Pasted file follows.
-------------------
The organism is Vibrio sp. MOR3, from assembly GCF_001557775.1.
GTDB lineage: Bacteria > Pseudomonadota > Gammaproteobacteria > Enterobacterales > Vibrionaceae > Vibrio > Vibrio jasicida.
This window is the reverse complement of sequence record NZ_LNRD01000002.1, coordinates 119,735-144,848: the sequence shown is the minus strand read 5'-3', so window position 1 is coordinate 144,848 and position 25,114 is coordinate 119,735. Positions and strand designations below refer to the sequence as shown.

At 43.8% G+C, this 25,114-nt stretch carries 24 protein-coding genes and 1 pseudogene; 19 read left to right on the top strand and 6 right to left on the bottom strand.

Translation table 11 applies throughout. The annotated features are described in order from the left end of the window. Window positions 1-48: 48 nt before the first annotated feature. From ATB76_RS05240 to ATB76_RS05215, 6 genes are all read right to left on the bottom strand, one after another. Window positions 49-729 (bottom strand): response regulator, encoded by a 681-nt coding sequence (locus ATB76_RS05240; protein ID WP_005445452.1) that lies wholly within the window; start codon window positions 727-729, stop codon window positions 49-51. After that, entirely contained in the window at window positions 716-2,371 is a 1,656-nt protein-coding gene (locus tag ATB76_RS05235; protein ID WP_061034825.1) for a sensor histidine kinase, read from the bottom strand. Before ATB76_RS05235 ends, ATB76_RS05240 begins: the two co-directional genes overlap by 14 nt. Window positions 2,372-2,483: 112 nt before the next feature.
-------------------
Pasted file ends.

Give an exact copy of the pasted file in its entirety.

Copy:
The organism is Vibrio sp. MOR3, from assembly GCF_001557775.1.
GTDB lineage: Bacteria > Pseudomonadota > Gammaproteobacteria > Enterobacterales > Vibrionaceae > Vibrio > Vibrio jasicida.
This window is the reverse complement of sequence record NZ_LNRD01000002.1, coordinates 119,735-144,848: the sequence shown is the minus strand read 5'-3', so window position 1 is coordinate 144,848 and position 25,114 is coordinate 119,735. Positions and strand designations below refer to the sequence as shown.

At 43.8% G+C, this 25,114-nt stretch carries 24 protein-coding genes and 1 pseudogene; 19 read left to right on the top strand and 6 right to left on the bottom strand.

Translation table 11 applies throughout. The annotated features are described in order from the left end of the window. Window positions 1-48: 48 nt before the first annotated feature. From ATB76_RS05240 to ATB76_RS05215, 6 genes are all read right to left on the bottom strand, one after another. Window positions 49-729 (bottom strand): response regulator, encoded by a 681-nt coding sequence (locus ATB76_RS05240; protein ID WP_005445452.1) that lies wholly within the window; start codon window positions 727-729, stop codon window positions 49-51. After that, entirely contained in the window at window positions 716-2,371 is a 1,656-nt protein-coding gene (locus tag ATB76_RS05235; protein ID WP_061034825.1) for a sensor histidine kinase, read from the bottom strand. Before ATB76_RS05235 ends, ATB76_RS05240 begins: the two co-directional genes overlap by 14 nt. Window positions 2,372-2,483: 112 nt before the next feature.